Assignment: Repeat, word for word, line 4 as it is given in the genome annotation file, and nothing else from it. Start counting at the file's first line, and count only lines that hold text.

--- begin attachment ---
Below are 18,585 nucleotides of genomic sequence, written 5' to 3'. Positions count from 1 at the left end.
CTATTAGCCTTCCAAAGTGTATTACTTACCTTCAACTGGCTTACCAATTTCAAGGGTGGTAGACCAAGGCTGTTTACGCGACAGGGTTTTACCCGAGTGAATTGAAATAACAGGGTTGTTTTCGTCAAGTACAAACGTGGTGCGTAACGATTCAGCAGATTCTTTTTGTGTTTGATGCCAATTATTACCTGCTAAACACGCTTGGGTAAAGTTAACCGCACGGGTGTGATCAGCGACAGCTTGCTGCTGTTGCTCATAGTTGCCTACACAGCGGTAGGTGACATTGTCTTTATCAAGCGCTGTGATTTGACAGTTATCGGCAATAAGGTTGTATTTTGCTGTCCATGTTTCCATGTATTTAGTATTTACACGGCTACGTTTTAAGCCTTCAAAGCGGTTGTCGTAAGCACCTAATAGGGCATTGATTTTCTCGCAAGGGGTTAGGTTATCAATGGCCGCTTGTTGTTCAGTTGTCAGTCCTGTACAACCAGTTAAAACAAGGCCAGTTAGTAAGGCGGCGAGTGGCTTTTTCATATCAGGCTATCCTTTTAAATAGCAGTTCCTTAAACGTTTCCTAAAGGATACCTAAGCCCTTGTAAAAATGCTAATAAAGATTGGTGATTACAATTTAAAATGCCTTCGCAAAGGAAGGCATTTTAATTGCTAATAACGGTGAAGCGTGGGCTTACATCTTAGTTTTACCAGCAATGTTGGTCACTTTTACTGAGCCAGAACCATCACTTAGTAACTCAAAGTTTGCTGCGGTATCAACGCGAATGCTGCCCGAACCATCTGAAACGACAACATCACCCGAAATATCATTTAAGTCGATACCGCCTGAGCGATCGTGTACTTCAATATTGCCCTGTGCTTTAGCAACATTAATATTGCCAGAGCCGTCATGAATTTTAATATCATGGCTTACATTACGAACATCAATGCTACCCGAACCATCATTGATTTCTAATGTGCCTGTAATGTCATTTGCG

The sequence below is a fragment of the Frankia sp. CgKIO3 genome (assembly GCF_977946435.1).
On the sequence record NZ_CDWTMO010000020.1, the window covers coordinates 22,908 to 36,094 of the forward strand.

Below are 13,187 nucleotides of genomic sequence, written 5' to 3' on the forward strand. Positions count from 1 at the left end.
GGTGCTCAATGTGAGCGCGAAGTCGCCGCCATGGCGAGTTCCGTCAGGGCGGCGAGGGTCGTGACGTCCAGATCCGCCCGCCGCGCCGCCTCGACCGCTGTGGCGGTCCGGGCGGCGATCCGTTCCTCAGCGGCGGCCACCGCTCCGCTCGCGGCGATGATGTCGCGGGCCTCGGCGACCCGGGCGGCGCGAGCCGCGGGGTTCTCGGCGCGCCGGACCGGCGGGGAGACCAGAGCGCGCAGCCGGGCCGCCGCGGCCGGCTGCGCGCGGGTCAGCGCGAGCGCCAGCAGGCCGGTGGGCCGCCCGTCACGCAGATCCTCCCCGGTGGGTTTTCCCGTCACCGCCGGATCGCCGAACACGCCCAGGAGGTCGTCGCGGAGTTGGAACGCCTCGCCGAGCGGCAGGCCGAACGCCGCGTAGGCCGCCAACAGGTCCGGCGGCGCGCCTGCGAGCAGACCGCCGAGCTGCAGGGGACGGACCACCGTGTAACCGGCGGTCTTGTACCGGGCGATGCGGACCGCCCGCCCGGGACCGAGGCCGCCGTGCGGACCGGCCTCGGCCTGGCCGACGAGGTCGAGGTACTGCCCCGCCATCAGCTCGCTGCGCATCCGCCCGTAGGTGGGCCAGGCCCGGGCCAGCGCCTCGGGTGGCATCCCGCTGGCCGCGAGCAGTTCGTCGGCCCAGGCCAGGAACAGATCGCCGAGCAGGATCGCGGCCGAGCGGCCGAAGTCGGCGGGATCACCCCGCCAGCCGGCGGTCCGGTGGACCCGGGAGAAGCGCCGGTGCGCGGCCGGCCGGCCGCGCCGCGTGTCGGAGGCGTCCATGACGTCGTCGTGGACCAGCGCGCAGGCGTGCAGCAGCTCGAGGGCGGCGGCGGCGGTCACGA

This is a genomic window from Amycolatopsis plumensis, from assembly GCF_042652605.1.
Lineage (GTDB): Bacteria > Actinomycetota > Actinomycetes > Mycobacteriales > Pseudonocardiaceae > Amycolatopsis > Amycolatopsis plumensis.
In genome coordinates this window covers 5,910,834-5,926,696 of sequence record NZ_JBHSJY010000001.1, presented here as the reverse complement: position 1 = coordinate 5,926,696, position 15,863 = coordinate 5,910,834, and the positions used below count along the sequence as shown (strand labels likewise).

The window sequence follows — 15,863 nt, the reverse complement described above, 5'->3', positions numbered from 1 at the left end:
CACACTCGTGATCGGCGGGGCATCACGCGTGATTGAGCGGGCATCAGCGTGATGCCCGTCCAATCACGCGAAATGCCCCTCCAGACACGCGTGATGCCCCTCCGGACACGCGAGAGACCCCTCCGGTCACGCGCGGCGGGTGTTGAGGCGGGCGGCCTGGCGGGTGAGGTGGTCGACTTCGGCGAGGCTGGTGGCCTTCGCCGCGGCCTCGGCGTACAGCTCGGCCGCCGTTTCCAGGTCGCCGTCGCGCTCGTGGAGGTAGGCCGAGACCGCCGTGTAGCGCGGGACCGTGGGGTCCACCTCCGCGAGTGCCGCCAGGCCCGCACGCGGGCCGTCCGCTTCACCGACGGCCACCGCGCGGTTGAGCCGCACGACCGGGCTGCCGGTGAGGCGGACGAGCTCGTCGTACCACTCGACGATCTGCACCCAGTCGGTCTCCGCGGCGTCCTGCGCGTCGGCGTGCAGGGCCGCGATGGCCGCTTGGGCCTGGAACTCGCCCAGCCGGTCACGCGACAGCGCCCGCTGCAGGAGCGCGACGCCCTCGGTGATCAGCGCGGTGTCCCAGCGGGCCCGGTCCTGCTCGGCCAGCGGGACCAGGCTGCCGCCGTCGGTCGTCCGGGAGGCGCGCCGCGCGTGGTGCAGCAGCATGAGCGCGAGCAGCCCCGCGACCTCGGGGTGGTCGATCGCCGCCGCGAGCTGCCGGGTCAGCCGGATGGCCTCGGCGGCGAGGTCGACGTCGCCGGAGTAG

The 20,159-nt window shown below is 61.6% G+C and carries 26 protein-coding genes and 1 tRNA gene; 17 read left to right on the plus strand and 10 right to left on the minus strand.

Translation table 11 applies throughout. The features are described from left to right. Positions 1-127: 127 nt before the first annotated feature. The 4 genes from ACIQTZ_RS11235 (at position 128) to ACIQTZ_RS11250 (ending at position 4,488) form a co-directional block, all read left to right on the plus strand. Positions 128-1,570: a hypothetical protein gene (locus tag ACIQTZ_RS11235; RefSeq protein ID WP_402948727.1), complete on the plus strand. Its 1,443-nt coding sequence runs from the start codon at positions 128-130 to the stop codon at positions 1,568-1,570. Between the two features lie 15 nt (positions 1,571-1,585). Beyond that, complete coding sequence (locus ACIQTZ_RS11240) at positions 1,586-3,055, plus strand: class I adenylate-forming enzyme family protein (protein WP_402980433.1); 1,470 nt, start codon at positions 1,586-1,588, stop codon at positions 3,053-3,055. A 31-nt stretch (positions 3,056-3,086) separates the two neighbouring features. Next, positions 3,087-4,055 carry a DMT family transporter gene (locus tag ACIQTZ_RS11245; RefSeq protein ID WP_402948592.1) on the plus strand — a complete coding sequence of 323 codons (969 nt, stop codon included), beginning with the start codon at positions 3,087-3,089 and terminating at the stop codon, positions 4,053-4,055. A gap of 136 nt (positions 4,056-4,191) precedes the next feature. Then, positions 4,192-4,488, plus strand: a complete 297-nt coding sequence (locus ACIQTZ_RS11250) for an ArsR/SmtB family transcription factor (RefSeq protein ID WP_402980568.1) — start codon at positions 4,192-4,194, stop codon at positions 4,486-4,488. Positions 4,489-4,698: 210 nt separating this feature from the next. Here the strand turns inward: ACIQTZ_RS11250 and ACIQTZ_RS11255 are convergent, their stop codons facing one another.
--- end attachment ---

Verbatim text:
On the sequence record NZ_CDWTMO010000020.1, the window covers coordinates 22,908 to 36,094 of the forward strand.